Brazilian indigenous groups are in conflict with the government of far-right President Jair Bolsonaro because of its attempts to undermine their rights and encourage the commercial exploitation of their territories. In fact, the Brazilian government delegation does not include a single indigenous member – unprecedented in the recent history of the COPs.
Faced with this dispute and the critical situation of the Amazon jungle, Brazil’s indigenous people have sent representatives to Madrid to speak out and seek solidarity.
The murder of two leaders of the Guajajara people in northeastern Brazil on Saturday Dec. 7 shook the indigenous delegation. Two murders had already occurred in that native community in the last two months.
In 2017, the States Parties to the UNFCCC adopted at COP23 the Local Communities and Indigenous Peoples Platform for the exchange of experiences and best practices, thereby ensuring the participation of these groups in the negotiations of the convention.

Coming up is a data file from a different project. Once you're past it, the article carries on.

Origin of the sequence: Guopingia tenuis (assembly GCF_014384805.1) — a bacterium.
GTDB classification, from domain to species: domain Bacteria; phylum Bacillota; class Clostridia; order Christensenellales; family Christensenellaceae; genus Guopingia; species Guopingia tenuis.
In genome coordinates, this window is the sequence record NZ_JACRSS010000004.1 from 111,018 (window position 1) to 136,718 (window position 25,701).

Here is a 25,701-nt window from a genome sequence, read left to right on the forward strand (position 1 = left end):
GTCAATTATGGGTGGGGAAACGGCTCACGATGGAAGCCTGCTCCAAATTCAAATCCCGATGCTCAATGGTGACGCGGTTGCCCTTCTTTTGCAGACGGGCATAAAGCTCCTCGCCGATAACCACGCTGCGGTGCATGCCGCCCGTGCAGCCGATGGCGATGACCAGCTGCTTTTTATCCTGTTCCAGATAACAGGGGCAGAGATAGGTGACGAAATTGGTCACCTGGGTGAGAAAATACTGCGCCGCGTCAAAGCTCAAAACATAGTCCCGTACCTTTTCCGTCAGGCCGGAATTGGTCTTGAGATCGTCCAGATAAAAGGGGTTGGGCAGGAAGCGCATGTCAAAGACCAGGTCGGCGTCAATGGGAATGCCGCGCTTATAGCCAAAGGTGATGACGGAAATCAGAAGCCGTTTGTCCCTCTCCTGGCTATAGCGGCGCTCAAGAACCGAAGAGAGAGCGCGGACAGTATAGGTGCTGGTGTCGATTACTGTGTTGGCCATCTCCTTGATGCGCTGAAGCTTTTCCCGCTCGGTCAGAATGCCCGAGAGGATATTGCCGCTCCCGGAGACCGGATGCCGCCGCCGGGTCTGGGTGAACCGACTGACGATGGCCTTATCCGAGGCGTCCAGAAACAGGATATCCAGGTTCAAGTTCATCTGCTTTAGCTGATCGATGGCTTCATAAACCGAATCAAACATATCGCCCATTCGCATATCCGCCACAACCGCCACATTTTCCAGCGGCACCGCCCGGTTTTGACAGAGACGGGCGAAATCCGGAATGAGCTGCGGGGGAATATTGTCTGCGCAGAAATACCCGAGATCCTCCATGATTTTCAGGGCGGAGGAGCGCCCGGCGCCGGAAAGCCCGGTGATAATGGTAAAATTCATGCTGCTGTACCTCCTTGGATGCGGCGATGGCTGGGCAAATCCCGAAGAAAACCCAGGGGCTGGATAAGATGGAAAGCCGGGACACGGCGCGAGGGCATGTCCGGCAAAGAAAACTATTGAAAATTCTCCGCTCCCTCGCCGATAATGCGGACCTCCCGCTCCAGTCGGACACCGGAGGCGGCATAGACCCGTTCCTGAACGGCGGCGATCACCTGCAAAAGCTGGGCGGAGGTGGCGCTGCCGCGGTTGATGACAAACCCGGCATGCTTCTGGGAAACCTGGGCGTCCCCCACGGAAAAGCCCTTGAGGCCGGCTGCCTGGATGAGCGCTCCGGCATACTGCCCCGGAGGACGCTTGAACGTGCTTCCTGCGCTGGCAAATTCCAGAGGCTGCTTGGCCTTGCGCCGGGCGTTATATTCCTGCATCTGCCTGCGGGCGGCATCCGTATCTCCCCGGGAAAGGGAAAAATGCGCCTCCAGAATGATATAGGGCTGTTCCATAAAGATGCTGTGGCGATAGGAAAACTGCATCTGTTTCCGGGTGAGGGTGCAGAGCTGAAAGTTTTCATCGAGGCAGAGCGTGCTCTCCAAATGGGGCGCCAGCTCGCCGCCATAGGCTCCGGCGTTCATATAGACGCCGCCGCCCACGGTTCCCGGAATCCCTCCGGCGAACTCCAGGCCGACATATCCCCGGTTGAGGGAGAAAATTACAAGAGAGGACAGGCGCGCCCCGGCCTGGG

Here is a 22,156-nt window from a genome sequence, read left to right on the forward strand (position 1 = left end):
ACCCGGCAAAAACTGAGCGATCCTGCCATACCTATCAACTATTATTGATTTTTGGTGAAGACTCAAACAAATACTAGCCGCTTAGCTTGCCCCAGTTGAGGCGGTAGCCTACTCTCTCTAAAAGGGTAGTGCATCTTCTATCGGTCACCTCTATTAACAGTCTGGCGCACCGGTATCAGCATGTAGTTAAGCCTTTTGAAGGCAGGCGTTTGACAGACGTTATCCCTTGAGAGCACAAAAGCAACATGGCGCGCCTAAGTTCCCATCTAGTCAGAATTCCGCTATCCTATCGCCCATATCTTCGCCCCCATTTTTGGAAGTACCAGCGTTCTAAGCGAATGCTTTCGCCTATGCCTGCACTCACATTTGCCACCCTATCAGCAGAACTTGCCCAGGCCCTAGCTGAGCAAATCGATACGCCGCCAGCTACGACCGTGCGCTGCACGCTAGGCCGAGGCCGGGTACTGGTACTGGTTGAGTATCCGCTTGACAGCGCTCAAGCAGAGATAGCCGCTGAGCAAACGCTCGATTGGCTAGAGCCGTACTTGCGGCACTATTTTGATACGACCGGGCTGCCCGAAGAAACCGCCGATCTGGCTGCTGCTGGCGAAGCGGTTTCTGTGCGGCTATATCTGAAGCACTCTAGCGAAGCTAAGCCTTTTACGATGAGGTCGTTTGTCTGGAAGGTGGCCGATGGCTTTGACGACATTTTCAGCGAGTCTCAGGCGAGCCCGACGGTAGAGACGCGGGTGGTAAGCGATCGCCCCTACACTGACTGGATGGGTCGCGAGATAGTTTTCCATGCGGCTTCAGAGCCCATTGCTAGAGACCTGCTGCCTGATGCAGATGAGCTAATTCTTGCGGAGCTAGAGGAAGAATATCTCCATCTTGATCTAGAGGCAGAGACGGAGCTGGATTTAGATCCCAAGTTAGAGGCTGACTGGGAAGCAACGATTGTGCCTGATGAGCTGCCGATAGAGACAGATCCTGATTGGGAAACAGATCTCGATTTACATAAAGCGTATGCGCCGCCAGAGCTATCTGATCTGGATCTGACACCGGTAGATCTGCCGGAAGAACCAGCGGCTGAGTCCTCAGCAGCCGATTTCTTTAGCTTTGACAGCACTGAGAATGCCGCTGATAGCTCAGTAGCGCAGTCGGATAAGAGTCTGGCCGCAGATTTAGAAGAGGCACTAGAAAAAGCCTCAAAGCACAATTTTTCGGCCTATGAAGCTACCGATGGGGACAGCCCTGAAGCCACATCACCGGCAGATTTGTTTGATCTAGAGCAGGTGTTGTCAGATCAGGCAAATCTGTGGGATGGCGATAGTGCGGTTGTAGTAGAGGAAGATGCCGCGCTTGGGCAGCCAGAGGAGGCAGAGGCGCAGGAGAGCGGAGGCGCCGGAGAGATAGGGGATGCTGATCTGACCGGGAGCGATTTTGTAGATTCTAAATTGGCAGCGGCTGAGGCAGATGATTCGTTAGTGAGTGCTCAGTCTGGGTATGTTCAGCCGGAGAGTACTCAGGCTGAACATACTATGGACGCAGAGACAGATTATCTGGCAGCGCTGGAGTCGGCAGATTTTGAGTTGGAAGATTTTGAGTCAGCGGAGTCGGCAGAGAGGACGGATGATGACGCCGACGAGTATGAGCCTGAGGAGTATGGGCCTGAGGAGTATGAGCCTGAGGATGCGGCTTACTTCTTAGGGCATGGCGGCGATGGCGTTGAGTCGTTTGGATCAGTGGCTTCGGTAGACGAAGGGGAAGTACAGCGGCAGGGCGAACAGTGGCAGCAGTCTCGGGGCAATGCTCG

The Platform’s facilitative working group, composed of delegates from seven States Parties and seven indigenous peoples, is currently developing its plan for the period 2020-2021.
Martín Vilela, a representative of the Bolivian Platform for Climate Change umbrella group of local organisations, questioned the effectiveness of the climate summits.
“The agreements are only paper. Emissions continue to rise and countries’ voluntary targets are insufficient. The countries have to be more ambitious if they really want to avoid major disasters,” he told IPS.
Social organizations fear that the Paris Agreement, when it replaces the Kyoto Protocol next year, will be stillborn, because countries are failing to keep their promises, even though scientists are warning that the goal of limiting global warming to 1.5 degrees Celsius is insufficient.
The Agreement sets mandatory emission reduction targets for industrialised countries and voluntary targets for developing countries in the South.
“The countries need to know that we’re monitoring them. We, the organisations, must prepare ourselves to demand better action,” said Amaya from El Salvador.
For her part, Brazil’s Kaingang argued that the climate struggle would only be effective if it includes indigenous peoples.
COP26 will be hosted by Glasgow, Scotland in November 2020, after pre-conference meetings in Germany and Italy.
This article was supported by the COP25 Latin American Journalistic Coverage Programme.
By Emilio Godoy